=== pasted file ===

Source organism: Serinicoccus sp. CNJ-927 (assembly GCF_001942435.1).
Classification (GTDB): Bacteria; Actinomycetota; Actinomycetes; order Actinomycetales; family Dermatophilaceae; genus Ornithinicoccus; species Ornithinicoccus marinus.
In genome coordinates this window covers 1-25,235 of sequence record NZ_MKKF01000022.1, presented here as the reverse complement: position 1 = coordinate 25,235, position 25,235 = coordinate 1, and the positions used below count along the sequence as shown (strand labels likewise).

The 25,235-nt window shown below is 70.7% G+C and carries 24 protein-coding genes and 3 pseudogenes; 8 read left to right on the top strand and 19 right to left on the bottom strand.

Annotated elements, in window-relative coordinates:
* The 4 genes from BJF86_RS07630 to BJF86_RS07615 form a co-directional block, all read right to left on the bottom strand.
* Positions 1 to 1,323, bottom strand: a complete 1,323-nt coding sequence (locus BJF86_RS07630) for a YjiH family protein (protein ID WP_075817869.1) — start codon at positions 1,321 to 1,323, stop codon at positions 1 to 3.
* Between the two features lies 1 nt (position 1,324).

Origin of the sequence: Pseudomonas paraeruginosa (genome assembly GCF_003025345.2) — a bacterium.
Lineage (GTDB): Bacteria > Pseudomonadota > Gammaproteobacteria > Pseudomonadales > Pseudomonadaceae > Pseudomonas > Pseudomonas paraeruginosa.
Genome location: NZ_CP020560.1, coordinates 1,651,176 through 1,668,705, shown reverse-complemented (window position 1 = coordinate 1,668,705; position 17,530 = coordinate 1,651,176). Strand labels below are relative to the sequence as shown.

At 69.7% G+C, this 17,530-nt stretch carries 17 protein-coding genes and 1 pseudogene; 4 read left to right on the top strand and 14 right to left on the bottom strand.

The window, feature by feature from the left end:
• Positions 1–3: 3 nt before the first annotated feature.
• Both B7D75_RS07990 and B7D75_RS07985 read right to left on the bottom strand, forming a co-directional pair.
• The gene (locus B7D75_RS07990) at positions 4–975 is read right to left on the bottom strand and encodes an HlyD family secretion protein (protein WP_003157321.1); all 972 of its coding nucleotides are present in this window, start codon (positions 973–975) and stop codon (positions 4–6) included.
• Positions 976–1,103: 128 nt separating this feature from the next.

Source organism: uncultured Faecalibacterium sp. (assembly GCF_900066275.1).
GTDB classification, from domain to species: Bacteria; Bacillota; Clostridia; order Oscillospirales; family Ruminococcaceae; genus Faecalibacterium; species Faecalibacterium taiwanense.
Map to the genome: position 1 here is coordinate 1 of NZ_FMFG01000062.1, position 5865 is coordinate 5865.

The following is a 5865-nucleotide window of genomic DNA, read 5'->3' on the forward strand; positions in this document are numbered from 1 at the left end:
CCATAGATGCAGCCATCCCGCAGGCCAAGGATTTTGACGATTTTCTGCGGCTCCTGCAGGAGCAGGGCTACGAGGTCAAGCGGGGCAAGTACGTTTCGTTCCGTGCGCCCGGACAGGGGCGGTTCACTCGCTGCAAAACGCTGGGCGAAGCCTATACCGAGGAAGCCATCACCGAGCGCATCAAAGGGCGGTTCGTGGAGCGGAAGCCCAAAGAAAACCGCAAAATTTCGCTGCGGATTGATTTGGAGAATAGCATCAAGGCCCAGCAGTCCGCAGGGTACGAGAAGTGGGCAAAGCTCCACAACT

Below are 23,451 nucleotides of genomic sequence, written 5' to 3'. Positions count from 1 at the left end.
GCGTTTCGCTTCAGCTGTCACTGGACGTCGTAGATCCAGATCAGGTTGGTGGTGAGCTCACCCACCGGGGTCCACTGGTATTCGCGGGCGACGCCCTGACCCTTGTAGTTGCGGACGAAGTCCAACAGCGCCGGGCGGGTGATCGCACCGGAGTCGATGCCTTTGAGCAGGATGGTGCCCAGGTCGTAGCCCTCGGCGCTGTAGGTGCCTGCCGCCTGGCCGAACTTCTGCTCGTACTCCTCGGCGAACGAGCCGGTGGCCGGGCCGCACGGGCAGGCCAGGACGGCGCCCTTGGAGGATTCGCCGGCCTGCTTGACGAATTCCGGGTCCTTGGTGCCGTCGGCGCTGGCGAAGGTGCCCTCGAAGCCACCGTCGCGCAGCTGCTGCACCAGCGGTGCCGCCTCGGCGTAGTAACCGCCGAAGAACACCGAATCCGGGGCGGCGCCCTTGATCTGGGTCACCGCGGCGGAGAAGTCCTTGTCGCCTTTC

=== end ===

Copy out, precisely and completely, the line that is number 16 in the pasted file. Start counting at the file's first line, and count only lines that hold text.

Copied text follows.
• The gene (locus B7D75_RS07990) at positions 4–975 is read right to left on the bottom strand and encodes an HlyD family secretion protein (protein WP_003157321.1); all 972 of its coding nucleotides are present in this window, start codon (positions 973–975) and stop codon (positions 4–6) included.